This is a question that I am asked often, especially since writing my book, The 8-Hour Sleep Paradox. In it, I give an in-depth explanation of how poor sleep can lead to a host of health conditions, including weight gain, brain fog, and even cavities.
I practice functional dentistry, which means that I take a proactive approach to oral and dental health. As opposed to just filling cavities and doing twice-yearly cleanings, functional dentists address diet and other lifestyle factors to help prevent tooth decay, gum disease, and other issues.
And as it turns out, sleep quality has a big impact on the health of your mouth—whether mouth breathing is causing your mouth to dry out and leading to an imbalanced oral microbiome, or sleep apnea is triggering nightly grinding.
The term given to this area of dentistry is dental sleep medicine. And, since 1991, the American Academy of Dental Sleep Medicine (AADSM) has been educating dentists on the importance of treating sleep apnea, snoring, and other sleep-disordered breathing conditions.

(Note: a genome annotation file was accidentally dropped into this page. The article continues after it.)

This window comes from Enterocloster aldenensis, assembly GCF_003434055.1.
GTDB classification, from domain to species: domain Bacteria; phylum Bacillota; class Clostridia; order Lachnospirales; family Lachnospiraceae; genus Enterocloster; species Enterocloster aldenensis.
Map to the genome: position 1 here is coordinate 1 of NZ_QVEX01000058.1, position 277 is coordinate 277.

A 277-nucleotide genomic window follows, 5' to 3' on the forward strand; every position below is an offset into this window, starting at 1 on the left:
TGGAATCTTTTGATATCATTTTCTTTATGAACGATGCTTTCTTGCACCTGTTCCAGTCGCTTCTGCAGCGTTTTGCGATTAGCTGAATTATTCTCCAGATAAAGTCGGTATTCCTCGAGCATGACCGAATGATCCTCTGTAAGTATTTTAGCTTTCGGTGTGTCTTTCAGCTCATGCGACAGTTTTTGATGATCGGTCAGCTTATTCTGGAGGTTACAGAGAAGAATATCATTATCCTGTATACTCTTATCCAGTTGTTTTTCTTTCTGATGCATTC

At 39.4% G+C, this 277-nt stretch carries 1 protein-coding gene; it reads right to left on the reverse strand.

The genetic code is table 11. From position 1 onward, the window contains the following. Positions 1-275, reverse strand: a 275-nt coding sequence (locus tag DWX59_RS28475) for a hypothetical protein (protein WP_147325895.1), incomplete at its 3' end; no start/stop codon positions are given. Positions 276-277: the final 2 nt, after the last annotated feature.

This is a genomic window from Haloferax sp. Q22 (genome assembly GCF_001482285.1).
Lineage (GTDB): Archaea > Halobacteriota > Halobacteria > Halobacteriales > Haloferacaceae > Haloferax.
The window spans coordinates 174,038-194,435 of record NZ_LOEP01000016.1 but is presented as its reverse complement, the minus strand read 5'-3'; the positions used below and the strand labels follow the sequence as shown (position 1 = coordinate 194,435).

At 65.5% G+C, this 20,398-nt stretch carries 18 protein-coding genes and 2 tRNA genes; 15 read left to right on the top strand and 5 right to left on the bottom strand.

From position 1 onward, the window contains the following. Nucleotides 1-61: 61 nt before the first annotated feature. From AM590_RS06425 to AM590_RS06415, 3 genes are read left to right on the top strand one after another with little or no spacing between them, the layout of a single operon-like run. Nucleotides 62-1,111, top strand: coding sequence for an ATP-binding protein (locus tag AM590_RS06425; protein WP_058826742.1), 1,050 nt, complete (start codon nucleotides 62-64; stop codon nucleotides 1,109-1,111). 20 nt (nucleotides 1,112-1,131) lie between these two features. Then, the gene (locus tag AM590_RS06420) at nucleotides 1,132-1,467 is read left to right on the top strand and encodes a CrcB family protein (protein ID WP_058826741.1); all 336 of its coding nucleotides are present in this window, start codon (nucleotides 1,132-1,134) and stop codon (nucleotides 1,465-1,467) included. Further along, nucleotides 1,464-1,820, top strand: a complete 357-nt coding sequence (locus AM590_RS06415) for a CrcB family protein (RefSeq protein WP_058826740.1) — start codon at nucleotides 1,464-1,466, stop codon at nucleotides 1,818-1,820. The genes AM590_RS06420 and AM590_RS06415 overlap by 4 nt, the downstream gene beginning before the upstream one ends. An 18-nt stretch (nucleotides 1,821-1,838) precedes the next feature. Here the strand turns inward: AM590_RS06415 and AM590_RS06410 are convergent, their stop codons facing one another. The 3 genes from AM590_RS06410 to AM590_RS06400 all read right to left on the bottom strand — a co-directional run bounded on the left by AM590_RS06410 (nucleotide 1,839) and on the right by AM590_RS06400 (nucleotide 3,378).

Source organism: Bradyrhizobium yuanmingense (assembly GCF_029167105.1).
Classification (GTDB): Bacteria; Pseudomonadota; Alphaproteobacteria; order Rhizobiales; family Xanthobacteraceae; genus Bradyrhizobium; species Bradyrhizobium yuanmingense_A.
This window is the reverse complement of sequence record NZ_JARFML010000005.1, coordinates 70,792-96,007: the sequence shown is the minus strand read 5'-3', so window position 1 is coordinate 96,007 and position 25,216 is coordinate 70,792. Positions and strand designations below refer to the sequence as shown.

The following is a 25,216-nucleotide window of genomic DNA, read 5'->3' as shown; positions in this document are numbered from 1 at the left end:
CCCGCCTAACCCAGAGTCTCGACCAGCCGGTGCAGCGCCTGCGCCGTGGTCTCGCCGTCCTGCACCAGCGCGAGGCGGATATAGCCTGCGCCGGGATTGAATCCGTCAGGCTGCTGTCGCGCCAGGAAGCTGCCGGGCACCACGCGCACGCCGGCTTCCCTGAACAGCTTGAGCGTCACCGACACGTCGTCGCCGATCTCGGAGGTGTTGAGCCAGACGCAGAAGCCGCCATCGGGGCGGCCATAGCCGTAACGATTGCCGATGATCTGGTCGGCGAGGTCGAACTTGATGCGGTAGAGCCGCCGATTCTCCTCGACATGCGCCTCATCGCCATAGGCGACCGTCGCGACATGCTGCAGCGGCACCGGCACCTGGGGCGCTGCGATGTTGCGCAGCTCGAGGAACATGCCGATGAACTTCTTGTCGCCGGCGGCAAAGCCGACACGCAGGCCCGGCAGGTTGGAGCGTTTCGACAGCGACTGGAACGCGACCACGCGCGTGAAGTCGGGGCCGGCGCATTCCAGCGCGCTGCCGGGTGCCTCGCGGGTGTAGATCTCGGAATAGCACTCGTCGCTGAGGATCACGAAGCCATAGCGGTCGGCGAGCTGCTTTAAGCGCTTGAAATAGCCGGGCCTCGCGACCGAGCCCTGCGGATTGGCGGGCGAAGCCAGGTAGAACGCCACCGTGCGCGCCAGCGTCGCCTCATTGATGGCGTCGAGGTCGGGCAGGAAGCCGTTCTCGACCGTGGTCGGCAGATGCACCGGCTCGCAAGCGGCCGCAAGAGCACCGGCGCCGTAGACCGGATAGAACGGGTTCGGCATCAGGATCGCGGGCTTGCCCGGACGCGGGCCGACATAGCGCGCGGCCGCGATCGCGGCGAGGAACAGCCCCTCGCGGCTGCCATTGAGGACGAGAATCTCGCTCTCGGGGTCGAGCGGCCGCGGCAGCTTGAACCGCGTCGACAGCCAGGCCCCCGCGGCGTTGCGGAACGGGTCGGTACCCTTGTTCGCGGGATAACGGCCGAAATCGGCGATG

Treating these issues are important for maintaining oral and dental health. And because what happens in the mouth happens in the body, treating sleep apnea and related conditions can also decrease the risk of other diseases, including high blood pressure, stroke, and depression.
I’ll explain more later in this article, but first, let’s take a look a closer look at how bruxism and sleep apnea are related.
how sleep apnea causes grinding
To understand exactly how sleep disorders like sleep apnea can cause grinding, it’s important to have full context for how your body changes when you sleep.
During the night, the brain cycles through lighter and deeper stages of sleep. The deeper you sleep, the more relaxed the muscles of your body are.
And for people struggling with sleep apnea, the soft tissues of the mouth and tongue become so relaxed that they block the airway, making breathing difficult.
Researchers studied brain scans of people with partial blockage of their airways while they slept and noticed that it was grinding that was associated with the reopened airway and likely was a factor in participants to being able to breathe again.